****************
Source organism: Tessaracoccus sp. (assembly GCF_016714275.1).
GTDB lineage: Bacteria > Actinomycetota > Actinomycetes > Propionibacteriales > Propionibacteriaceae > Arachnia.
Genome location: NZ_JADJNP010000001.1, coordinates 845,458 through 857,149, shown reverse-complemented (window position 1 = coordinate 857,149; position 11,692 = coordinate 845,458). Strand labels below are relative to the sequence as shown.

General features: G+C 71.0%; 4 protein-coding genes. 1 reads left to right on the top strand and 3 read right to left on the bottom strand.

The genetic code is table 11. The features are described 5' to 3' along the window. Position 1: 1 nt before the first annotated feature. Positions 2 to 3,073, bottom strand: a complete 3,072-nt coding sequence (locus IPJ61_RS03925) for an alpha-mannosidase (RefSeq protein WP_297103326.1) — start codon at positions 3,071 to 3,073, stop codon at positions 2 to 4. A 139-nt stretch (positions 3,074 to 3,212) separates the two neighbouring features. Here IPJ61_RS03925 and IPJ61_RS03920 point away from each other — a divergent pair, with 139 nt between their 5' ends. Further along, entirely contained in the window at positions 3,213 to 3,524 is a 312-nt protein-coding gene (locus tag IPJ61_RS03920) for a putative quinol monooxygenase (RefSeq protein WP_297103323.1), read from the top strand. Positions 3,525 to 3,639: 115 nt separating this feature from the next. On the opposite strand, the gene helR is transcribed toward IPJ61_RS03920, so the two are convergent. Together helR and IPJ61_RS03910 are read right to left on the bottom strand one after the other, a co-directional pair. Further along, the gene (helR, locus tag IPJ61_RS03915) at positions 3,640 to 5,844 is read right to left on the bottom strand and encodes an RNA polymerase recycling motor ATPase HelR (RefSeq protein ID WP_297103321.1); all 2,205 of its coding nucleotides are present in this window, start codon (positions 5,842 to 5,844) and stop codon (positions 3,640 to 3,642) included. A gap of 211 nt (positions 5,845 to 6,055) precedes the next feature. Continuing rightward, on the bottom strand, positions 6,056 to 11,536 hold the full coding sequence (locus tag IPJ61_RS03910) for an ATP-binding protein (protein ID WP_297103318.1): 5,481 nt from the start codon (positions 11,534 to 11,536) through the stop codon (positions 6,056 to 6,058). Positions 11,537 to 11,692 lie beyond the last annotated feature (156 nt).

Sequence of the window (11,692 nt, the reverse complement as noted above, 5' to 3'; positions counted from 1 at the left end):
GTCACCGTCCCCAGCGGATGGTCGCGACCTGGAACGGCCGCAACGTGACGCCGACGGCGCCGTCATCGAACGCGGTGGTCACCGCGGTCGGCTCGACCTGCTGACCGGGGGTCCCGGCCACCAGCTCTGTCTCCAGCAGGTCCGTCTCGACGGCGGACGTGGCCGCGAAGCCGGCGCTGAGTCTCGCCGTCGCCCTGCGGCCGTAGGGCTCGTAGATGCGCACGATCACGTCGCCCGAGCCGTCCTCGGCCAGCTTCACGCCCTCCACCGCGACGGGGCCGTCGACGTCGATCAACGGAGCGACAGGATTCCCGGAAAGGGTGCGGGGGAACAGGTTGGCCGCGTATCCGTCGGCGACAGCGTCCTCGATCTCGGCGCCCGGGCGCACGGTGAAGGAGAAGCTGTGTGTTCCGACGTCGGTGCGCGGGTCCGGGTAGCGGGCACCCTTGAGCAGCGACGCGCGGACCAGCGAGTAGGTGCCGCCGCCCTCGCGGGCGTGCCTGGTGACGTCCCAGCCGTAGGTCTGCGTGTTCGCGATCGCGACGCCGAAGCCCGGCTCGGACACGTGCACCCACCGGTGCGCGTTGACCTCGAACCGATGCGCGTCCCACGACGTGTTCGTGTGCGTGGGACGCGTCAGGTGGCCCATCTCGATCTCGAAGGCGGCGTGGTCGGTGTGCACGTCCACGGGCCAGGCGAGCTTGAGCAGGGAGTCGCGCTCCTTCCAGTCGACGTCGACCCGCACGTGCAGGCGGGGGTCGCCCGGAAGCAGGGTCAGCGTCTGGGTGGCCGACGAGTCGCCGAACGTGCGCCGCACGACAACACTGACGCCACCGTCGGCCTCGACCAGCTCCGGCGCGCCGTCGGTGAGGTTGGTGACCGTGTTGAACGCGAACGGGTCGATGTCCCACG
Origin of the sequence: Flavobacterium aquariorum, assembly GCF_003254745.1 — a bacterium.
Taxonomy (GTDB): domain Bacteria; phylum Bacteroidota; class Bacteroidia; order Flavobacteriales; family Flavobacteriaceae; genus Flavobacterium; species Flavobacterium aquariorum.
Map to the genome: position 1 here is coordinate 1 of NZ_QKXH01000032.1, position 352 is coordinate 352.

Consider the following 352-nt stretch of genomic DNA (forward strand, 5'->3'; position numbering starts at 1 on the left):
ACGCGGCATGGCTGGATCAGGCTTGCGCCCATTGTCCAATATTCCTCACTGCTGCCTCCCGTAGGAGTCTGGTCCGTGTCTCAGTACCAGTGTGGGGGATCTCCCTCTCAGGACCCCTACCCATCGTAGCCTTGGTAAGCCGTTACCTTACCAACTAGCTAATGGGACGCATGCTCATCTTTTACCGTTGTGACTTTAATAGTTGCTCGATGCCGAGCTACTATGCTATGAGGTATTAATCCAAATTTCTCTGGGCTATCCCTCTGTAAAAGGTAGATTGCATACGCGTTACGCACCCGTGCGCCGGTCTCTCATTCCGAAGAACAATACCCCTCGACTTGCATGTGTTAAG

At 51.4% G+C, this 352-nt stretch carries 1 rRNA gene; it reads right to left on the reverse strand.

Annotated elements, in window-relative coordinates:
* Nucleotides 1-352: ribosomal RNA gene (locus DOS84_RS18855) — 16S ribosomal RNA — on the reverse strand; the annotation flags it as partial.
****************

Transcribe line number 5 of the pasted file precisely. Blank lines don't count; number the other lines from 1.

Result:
The genetic code is table 11. The features are described 5' to 3' along the window. Position 1: 1 nt before the first annotated feature. Positions 2 to 3,073, bottom strand: a complete 3,072-nt coding sequence (locus IPJ61_RS03925) for an alpha-mannosidase (RefSeq protein WP_297103326.1) — start codon at positions 3,071 to 3,073, stop codon at positions 2 to 4. A 139-nt stretch (positions 3,074 to 3,212) separates the two neighbouring features. Here IPJ61_RS03925 and IPJ61_RS03920 point away from each other — a divergent pair, with 139 nt between their 5' ends. Further along, entirely contained in the window at positions 3,213 to 3,524 is a 312-nt protein-coding gene (locus tag IPJ61_RS03920) for a putative quinol monooxygenase (RefSeq protein WP_297103323.1), read from the top strand. Positions 3,525 to 3,639: 115 nt separating this feature from the next. On the opposite strand, the gene helR is transcribed toward IPJ61_RS03920, so the two are convergent. Together helR and IPJ61_RS03910 are read right to left on the bottom strand one after the other, a co-directional pair. Further along, the gene (helR, locus tag IPJ61_RS03915) at positions 3,640 to 5,844 is read right to left on the bottom strand and encodes an RNA polymerase recycling motor ATPase HelR (RefSeq protein ID WP_297103321.1); all 2,205 of its coding nucleotides are present in this window, start codon (positions 5,842 to 5,844) and stop codon (positions 3,640 to 3,642) included. A gap of 211 nt (positions 5,845 to 6,055) precedes the next feature. Continuing rightward, on the bottom strand, positions 6,056 to 11,536 hold the full coding sequence (locus tag IPJ61_RS03910) for an ATP-binding protein (protein ID WP_297103318.1): 5,481 nt from the start codon (positions 11,534 to 11,536) through the stop codon (positions 6,056 to 6,058). Positions 11,537 to 11,692 lie beyond the last annotated feature (156 nt).